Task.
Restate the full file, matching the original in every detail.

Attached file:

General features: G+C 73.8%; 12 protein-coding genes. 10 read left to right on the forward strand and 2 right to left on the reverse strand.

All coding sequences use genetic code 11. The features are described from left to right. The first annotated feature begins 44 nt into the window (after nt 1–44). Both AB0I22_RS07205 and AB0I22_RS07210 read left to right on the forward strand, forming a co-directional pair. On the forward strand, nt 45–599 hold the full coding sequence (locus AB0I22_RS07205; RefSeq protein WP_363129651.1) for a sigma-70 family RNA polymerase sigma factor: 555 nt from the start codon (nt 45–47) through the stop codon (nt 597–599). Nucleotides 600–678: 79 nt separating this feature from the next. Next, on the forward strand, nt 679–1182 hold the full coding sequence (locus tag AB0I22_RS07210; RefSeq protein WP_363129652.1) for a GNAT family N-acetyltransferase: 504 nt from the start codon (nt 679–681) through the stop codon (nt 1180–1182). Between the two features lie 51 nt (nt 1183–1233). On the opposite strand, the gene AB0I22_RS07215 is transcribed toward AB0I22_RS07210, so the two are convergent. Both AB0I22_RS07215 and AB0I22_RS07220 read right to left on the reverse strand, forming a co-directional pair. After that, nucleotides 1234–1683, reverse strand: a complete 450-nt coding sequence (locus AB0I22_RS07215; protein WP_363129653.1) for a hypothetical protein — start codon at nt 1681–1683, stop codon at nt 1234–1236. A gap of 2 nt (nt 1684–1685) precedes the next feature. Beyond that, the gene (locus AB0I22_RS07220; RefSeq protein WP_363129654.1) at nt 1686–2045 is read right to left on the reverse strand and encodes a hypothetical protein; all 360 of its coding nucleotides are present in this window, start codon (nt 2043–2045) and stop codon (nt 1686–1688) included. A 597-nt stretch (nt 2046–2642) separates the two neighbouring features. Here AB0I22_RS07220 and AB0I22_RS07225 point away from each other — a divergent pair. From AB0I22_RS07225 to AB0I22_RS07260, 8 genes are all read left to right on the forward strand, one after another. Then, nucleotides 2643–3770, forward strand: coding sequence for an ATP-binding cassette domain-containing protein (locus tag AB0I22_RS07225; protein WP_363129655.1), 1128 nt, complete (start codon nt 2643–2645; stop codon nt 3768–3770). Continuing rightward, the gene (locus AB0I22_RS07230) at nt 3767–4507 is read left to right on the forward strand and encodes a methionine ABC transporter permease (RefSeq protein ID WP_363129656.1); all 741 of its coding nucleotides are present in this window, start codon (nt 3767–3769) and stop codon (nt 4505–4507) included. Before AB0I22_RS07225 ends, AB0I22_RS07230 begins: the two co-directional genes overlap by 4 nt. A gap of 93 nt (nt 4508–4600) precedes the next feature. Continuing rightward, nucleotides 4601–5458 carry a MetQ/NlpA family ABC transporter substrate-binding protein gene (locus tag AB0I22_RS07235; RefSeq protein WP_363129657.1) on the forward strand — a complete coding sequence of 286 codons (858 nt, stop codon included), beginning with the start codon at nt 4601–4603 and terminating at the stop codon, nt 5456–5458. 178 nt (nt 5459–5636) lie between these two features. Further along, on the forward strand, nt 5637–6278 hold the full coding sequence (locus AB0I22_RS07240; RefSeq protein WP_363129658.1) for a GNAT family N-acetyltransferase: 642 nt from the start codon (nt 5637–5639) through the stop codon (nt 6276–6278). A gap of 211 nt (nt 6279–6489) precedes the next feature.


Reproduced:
General features: G+C 73.8%; 12 protein-coding genes. 10 read left to right on the forward strand and 2 right to left on the reverse strand.

All coding sequences use genetic code 11. The features are described from left to right. The first annotated feature begins 44 nt into the window (after nt 1–44). Both AB0I22_RS07205 and AB0I22_RS07210 read left to right on the forward strand, forming a co-directional pair. On the forward strand, nt 45–599 hold the full coding sequence (locus AB0I22_RS07205; RefSeq protein WP_363129651.1) for a sigma-70 family RNA polymerase sigma factor: 555 nt from the start codon (nt 45–47) through the stop codon (nt 597–599). Nucleotides 600–678: 79 nt separating this feature from the next. Next, on the forward strand, nt 679–1182 hold the full coding sequence (locus tag AB0I22_RS07210; RefSeq protein WP_363129652.1) for a GNAT family N-acetyltransferase: 504 nt from the start codon (nt 679–681) through the stop codon (nt 1180–1182). Between the two features lie 51 nt (nt 1183–1233). On the opposite strand, the gene AB0I22_RS07215 is transcribed toward AB0I22_RS07210, so the two are convergent. Both AB0I22_RS07215 and AB0I22_RS07220 read right to left on the reverse strand, forming a co-directional pair. After that, nucleotides 1234–1683, reverse strand: a complete 450-nt coding sequence (locus AB0I22_RS07215; protein WP_363129653.1) for a hypothetical protein — start codon at nt 1681–1683, stop codon at nt 1234–1236. A gap of 2 nt (nt 1684–1685) precedes the next feature. Beyond that, the gene (locus AB0I22_RS07220; RefSeq protein WP_363129654.1) at nt 1686–2045 is read right to left on the reverse strand and encodes a hypothetical protein; all 360 of its coding nucleotides are present in this window, start codon (nt 2043–2045) and stop codon (nt 1686–1688) included. A 597-nt stretch (nt 2046–2642) separates the two neighbouring features. Here AB0I22_RS07220 and AB0I22_RS07225 point away from each other — a divergent pair. From AB0I22_RS07225 to AB0I22_RS07260, 8 genes are all read left to right on the forward strand, one after another. Then, nucleotides 2643–3770, forward strand: coding sequence for an ATP-binding cassette domain-containing protein (locus tag AB0I22_RS07225; protein WP_363129655.1), 1128 nt, complete (start codon nt 2643–2645; stop codon nt 3768–3770). Continuing rightward, the gene (locus AB0I22_RS07230) at nt 3767–4507 is read left to right on the forward strand and encodes a methionine ABC transporter permease (RefSeq protein ID WP_363129656.1); all 741 of its coding nucleotides are present in this window, start codon (nt 3767–3769) and stop codon (nt 4505–4507) included. Before AB0I22_RS07225 ends, AB0I22_RS07230 begins: the two co-directional genes overlap by 4 nt. A gap of 93 nt (nt 4508–4600) precedes the next feature. Continuing rightward, nucleotides 4601–5458 carry a MetQ/NlpA family ABC transporter substrate-binding protein gene (locus tag AB0I22_RS07235; RefSeq protein WP_363129657.1) on the forward strand — a complete coding sequence of 286 codons (858 nt, stop codon included), beginning with the start codon at nt 4601–4603 and terminating at the stop codon, nt 5456–5458. 178 nt (nt 5459–5636) lie between these two features. Further along, on the forward strand, nt 5637–6278 hold the full coding sequence (locus AB0I22_RS07240; RefSeq protein WP_363129658.1) for a GNAT family N-acetyltransferase: 642 nt from the start codon (nt 5637–5639) through the stop codon (nt 6276–6278). A gap of 211 nt (nt 6279–6489) precedes the next feature.